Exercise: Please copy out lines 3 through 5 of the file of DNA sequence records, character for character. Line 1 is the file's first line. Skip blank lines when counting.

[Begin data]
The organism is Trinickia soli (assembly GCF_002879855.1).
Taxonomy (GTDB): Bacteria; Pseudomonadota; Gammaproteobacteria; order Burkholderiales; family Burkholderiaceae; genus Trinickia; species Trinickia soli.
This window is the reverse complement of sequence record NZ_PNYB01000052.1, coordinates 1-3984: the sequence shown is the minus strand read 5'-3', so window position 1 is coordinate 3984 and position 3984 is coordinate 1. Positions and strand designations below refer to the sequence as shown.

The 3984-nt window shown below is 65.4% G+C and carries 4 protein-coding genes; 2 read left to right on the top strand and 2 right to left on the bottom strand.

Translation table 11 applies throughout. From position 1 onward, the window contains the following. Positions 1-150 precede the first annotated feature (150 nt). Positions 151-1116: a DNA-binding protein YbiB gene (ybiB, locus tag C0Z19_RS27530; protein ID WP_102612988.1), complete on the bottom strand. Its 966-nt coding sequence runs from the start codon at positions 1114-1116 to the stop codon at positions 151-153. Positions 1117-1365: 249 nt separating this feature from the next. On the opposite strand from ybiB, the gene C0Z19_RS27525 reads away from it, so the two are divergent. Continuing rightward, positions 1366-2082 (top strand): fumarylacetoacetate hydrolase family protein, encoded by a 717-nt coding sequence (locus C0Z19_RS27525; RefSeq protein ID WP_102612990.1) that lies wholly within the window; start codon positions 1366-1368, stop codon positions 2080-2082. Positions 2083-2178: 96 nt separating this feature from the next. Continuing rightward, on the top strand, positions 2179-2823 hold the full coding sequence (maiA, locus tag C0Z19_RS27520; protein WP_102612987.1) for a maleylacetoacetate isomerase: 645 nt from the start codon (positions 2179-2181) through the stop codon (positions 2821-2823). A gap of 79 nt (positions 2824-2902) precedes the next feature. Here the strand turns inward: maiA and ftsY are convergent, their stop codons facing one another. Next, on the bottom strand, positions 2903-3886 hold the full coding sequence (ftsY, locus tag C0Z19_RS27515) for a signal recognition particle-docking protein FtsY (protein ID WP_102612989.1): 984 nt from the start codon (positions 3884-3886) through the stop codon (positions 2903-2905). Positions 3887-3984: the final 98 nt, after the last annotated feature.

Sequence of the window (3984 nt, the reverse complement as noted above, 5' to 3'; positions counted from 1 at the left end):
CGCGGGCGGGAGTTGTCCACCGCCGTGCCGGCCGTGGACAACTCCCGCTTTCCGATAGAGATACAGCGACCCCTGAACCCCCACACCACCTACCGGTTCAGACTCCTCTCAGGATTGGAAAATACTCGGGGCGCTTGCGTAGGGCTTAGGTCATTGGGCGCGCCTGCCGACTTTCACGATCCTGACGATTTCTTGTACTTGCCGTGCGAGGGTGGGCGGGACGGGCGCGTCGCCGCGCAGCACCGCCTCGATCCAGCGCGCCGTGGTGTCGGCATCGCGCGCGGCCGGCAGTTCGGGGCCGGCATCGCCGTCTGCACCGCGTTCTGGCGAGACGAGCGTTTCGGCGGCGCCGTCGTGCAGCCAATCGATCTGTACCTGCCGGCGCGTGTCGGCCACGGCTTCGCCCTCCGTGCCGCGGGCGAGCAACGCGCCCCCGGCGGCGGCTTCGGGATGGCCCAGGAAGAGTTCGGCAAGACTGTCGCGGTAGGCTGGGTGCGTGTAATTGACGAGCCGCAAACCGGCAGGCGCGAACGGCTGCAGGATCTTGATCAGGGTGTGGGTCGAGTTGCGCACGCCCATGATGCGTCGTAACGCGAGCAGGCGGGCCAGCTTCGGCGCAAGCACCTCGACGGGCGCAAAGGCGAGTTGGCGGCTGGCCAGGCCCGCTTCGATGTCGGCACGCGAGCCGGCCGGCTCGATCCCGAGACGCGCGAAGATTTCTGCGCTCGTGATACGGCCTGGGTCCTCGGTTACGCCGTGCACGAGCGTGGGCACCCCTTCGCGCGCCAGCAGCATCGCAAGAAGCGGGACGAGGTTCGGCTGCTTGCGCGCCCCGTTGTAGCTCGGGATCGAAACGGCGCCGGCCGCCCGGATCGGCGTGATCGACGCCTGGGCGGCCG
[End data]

This window is the reverse complement of sequence record NZ_PNYB01000052.1, coordinates 1-3984: the sequence shown is the minus strand read 5'-3', so window position 1 is coordinate 3984 and position 3984 is coordinate 1. Positions and strand designations below refer to the sequence as shown.

The 3984-nt window shown below is 65.4% G+C and carries 4 protein-coding genes; 2 read left to right on the top strand and 2 right to left on the bottom strand.

Translation table 11 applies throughout. From position 1 onward, the window contains the following. Positions 1-150 precede the first annotated feature (150 nt). Positions 151-1116: a DNA-binding protein YbiB gene (ybiB, locus tag C0Z19_RS27530; protein ID WP_102612988.1), complete on the bottom strand. Its 966-nt coding sequence runs from the start codon at positions 1114-1116 to the stop codon at positions 151-153. Positions 1117-1365: 249 nt separating this feature from the next. On the opposite strand from ybiB, the gene C0Z19_RS27525 reads away from it, so the two are divergent. Continuing rightward, positions 1366-2082 (top strand): fumarylacetoacetate hydrolase family protein, encoded by a 717-nt coding sequence (locus C0Z19_RS27525; RefSeq protein ID WP_102612990.1) that lies wholly within the window; start codon positions 1366-1368, stop codon positions 2080-2082. Positions 2083-2178: 96 nt separating this feature from the next. Continuing rightward, on the top strand, positions 2179-2823 hold the full coding sequence (maiA, locus tag C0Z19_RS27520; protein WP_102612987.1) for a maleylacetoacetate isomerase: 645 nt from the start codon (positions 2179-2181) through the stop codon (positions 2821-2823). A gap of 79 nt (positions 2824-2902) precedes the next feature. Here the strand turns inward: maiA and ftsY are convergent, their stop codons facing one another. Next, on the bottom strand, positions 2903-3886 hold the full coding sequence (ftsY, locus tag C0Z19_RS27515) for a signal recognition particle-docking protein FtsY (protein ID WP_102612989.1): 984 nt from the start codon (positions 3884-3886) through the stop codon (positions 2903-2905). Positions 3887-3984: the final 98 nt, after the last annotated feature.